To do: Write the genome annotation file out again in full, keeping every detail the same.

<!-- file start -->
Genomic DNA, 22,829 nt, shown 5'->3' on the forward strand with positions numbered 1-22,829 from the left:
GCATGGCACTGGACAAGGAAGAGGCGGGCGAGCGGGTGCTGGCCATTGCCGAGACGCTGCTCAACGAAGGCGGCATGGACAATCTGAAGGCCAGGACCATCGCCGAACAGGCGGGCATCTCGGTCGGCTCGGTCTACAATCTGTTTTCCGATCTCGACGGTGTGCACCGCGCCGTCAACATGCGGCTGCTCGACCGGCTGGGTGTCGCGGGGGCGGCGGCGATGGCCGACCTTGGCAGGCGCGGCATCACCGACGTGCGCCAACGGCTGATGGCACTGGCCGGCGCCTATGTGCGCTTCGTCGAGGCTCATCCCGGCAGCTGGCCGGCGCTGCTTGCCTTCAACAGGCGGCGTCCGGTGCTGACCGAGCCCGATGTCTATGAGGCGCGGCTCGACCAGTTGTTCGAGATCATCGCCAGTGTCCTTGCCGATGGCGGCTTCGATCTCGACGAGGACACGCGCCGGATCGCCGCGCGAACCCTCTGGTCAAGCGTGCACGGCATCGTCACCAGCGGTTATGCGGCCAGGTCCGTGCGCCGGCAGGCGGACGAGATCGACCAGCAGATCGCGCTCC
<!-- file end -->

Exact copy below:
Genomic DNA, 22,829 nt, shown 5'->3' on the forward strand with positions numbered 1-22,829 from the left:
GCATGGCACTGGACAAGGAAGAGGCGGGCGAGCGGGTGCTGGCCATTGCCGAGACGCTGCTCAACGAAGGCGGCATGGACAATCTGAAGGCCAGGACCATCGCCGAACAGGCGGGCATCTCGGTCGGCTCGGTCTACAATCTGTTTTCCGATCTCGACGGTGTGCACCGCGCCGTCAACATGCGGCTGCTCGACCGGCTGGGTGTCGCGGGGGCGGCGGCGATGGCCGACCTTGGCAGGCGCGGCATCACCGACGTGCGCCAACGGCTGATGGCACTGGCCGGCGCCTATGTGCGCTTCGTCGAGGCTCATCCCGGCAGCTGGCCGGCGCTGCTTGCCTTCAACAGGCGGCGTCCGGTGCTGACCGAGCCCGATGTCTATGAGGCGCGGCTCGACCAGTTGTTCGAGATCATCGCCAGTGTCCTTGCCGATGGCGGCTTCGATCTCGACGAGGACACGCGCCGGATCGCCGCGCGAACCCTCTGGTCAAGCGTGCACGGCATCGTCACCAGCGGTTATGCGGCCAGGTCCGTGCGCCGGCAGGCGGACGAGATCGACCAGCAGATCGCGCTCC